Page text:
Two key Senate Democrats want to ensure new funding for transportation infrastructure is part of any congressional effort to jump start the economy.

Sen. Frank Lautenberg, D-N.J., and Sen. Daniel P. Moynihan, D-N.Y., Thursday proposed a $7.13 billion three-year supplemental transportation spending bill that would affect highways, mass transit, railroads and aviation.Sen. Lautenberg is chairman of the Senate Appropriations Committee's transportation subcommittee and Sen. Moynihan is chairman of the Senate Environment and Public Works Committee's transportation subcommittee.

The senators said $2.5 billion would go for maintenance and repair of highways and bridges, $1.2 billion for maintenance and improvement of mass transit and $1.4 billion for airport safety and improvement projects. Funds also would be provided for repair and upgrading of the nation's rail systems and to the Coast Guard.

They claimed their proposal could provide funds during the current fiscal year, create 180,000 jobs, adding some $13.5 billion to the gross domestic product.

The two senators acknowledged passage of their measure faces substantial hurdles. Under terms of the 1990 White House-congressional budget agreement, funding for such a proposal would have to be accompanied by corresponding cuts in other programs. On Thursday, the senators did not identify where such cuts might be made.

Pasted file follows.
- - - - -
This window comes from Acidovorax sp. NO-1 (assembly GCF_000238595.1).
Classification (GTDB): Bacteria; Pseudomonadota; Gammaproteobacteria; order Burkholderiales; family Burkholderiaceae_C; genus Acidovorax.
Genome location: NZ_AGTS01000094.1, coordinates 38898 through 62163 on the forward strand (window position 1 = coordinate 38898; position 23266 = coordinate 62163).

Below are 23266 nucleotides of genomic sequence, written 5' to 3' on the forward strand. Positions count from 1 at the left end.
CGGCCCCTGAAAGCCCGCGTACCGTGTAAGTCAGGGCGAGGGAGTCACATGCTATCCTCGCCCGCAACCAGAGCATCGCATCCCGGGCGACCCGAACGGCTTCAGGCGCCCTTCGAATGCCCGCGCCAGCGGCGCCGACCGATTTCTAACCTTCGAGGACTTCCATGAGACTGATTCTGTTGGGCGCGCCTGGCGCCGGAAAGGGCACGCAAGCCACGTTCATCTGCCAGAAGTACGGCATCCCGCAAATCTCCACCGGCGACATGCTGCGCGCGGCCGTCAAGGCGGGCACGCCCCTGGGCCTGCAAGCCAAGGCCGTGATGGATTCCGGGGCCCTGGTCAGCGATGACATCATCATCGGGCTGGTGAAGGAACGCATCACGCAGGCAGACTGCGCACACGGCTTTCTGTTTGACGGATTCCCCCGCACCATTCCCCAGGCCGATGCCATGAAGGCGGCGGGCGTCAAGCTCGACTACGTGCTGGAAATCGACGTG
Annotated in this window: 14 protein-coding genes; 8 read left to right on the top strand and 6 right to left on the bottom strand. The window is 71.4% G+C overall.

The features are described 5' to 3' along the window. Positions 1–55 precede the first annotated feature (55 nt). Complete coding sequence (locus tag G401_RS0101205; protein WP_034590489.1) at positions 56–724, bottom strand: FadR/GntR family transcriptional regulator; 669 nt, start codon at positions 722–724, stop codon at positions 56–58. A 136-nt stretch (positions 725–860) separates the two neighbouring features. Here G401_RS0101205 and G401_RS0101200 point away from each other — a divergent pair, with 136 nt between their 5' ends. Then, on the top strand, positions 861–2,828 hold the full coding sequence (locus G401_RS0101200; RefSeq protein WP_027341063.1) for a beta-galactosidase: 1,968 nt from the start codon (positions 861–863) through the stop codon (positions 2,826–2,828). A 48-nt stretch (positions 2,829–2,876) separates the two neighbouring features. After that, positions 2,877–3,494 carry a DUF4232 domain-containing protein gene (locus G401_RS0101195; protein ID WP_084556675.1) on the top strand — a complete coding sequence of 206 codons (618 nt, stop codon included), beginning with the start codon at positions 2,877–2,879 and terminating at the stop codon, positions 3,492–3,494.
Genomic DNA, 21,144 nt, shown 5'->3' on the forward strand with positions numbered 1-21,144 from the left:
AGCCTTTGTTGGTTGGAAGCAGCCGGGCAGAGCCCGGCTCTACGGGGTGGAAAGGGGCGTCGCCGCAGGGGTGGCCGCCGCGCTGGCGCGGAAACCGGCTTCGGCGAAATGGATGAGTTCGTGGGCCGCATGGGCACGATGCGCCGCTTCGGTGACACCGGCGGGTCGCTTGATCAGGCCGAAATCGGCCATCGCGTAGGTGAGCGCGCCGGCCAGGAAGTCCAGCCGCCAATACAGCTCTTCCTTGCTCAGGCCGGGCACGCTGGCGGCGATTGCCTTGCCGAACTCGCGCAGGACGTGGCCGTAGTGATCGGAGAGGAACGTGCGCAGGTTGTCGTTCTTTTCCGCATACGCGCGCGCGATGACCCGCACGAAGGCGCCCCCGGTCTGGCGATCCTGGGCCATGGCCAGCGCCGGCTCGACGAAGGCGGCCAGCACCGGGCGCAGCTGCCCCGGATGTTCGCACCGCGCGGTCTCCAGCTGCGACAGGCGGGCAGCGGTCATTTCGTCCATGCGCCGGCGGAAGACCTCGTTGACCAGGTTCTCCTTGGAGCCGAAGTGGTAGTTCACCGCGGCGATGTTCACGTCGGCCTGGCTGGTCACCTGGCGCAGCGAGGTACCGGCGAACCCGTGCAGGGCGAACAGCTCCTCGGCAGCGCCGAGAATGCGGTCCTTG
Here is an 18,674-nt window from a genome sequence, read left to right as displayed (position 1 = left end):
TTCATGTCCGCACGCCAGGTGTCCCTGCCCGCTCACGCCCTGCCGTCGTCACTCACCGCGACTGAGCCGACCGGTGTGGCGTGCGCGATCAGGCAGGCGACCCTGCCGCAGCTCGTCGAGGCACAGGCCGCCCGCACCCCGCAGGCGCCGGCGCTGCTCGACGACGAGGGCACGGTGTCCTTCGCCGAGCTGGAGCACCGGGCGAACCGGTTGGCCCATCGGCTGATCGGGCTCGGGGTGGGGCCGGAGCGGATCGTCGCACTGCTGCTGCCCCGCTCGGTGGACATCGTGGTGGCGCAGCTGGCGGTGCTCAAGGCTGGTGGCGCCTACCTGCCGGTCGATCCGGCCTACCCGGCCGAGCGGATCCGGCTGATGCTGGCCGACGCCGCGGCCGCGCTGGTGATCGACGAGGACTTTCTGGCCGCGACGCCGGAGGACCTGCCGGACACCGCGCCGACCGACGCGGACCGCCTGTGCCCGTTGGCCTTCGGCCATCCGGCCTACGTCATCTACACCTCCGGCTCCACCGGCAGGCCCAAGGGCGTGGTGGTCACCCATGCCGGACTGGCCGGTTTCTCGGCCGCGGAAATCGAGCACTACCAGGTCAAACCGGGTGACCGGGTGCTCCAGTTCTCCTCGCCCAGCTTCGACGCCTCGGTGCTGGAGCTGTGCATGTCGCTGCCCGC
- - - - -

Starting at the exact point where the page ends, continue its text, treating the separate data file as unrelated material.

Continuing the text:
Sen. Lautenberg suggested that President Bush could declare a budgetary ''emergency" and permit the budget agreement to be violated. The president thus far has opposed a change in the budget agreement.

"We need to make the peace dividend real. We should rebuild our infrastructure on which business and commerce depend," Sen. Lautenberg said.

The two senators also lashed out at the president for praising the recently enacted $151 billion surface transportation bill in Tuesday's State of the Union address and then cutting funding for transportation the following morning in his proposed fiscal 1993 budget.

Sen. Moynihan said the president's budget fell about 8 percent or $1.6 billion short of the funding authorized for highways in the transportation act and about 48 percent or $2.2 billion less than what was authorized for transit spending. Both senators said Congress would act to restore the lost funds.

So far, Sen. Quentin N. Burdick, D-N.D, and Sen. Joseph I. Lieberman, D- Conn., are the only other senators to have endorsed the Moynihan-Lautenberg proposal.